This blog is about growing tropical-looking plants in the Phoenix, Arizona area

June 25, 2017

How to get your garden through the record-breaking heat of Phoenix

Dang, it's HOT out there. I've lived in the Phoenix area for a long time, but I don't remember it ever getting this hot so early in the year. So of course I'm worried about my plants.

Even when there isn't record-breaking heat in Phoenix, it's important to have water on timers. Lugging a heavy hose out on a day that's over 100 degrees isn't something most people want to do, and today it will be closer to 115 degrees! So if you decided against putting in those timers, you made a mistake. Put it on your to-do list for fall. No, don't go out and do it right now. There isn't enough sunblock in the world. Plan for September, or October.

In my backyard garden I have two watering systems. One is a drip system (the one on the right), which delivers water precisely to my plants, and the other is a misting system (the same as you see on the patios of restaurant, except that mine is on ground level). Yesterday I moved the frequency of the misting to hourly, and the water to every eight hours. Yes, that's extreme. Usually in the summer the misters come on every four hours, and the water comes on once a day. The duration is fifteen minutes, by the way.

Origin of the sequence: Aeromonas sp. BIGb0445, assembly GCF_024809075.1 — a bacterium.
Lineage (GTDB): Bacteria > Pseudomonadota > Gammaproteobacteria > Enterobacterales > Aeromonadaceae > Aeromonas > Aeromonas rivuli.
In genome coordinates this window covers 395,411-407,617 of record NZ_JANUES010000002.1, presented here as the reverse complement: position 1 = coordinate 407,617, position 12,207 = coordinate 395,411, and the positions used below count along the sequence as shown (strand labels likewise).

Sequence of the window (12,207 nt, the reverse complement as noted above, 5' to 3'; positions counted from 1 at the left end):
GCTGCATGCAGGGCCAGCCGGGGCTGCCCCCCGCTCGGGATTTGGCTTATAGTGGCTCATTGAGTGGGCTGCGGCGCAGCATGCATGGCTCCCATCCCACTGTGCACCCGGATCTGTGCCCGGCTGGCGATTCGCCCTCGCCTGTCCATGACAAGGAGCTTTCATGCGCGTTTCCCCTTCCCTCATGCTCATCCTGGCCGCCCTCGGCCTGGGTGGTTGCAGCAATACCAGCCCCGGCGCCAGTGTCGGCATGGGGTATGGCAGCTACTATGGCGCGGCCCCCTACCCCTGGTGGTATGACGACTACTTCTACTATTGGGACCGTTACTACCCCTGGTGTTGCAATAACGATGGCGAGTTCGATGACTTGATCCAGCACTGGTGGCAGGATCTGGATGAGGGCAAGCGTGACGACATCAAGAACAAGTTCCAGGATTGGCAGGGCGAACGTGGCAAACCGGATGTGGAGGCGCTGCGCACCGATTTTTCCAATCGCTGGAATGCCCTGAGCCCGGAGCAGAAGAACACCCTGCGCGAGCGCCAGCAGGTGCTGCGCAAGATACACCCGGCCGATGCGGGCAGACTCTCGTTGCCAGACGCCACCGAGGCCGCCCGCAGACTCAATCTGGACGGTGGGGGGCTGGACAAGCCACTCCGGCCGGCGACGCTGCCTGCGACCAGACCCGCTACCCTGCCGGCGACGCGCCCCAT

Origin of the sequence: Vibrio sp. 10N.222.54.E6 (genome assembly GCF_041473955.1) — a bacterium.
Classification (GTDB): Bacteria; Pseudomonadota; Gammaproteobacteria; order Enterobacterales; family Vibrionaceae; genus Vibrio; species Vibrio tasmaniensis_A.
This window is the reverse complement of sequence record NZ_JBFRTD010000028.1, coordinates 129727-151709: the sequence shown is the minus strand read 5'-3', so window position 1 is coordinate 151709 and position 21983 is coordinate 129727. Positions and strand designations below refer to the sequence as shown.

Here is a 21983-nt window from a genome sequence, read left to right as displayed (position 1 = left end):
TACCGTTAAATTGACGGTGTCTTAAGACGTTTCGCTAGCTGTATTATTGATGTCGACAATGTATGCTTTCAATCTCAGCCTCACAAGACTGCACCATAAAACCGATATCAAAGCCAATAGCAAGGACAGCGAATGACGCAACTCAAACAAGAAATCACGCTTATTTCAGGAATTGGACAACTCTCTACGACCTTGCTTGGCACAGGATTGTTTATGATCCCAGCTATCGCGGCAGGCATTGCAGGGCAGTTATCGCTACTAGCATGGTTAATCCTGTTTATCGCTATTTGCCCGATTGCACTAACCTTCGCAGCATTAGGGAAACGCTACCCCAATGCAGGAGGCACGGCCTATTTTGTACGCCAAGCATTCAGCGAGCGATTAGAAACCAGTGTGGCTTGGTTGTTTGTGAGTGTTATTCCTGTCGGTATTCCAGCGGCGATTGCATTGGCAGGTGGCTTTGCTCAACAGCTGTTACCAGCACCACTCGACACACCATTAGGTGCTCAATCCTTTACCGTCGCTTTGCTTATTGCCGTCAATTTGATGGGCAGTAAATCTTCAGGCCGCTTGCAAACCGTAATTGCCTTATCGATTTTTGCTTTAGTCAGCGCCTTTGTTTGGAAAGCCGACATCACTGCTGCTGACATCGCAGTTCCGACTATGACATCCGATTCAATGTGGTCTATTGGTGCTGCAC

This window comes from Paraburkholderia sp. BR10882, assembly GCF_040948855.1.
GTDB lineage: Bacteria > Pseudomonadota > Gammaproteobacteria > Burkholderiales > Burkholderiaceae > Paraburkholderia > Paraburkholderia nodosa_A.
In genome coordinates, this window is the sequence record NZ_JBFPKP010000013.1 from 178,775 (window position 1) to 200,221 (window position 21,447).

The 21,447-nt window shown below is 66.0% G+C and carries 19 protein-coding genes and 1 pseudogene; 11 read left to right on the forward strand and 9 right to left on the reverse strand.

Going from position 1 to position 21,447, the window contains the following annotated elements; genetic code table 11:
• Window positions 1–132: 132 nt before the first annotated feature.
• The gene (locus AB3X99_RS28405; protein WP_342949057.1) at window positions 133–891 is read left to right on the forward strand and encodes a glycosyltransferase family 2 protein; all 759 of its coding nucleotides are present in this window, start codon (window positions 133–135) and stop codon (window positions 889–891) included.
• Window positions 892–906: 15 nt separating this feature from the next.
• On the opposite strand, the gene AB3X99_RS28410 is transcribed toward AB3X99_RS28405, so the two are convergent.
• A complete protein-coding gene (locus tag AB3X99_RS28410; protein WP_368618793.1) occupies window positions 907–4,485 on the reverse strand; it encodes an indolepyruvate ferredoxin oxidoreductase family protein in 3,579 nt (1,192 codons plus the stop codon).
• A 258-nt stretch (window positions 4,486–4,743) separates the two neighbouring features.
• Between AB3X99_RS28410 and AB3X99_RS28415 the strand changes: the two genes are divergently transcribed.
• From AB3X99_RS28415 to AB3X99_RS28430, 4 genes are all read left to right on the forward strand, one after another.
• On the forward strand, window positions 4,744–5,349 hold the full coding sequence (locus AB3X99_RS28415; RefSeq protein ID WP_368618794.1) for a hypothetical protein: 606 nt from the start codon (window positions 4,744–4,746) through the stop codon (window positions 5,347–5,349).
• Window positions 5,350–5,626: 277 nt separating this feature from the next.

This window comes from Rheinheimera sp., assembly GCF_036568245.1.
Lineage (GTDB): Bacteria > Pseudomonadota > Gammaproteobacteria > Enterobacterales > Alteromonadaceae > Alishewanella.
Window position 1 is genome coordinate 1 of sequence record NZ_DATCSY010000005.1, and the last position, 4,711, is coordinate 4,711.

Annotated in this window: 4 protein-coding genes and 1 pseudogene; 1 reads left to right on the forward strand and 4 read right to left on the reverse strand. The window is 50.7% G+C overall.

I use cheap battery-powered timers, and have for the last twenty years. Yes, I worry about them, and they do fail, but it keeps me looking at them. If you don't look at your watering system, your plants can easily die in a day or two when it's this hot.

To me, gardening is like maintaining a ship. There's always something to do, something to adjust. I try to get out there in the morning (and it's already in the 90s first thing in the morning here) and look around. I walk the line and check to see if the water is being delivered properly. I also do hand-watering.

Having a garden in an extreme climate takes some work, but it's a labor of love. It also takes some preparation, and water timers!
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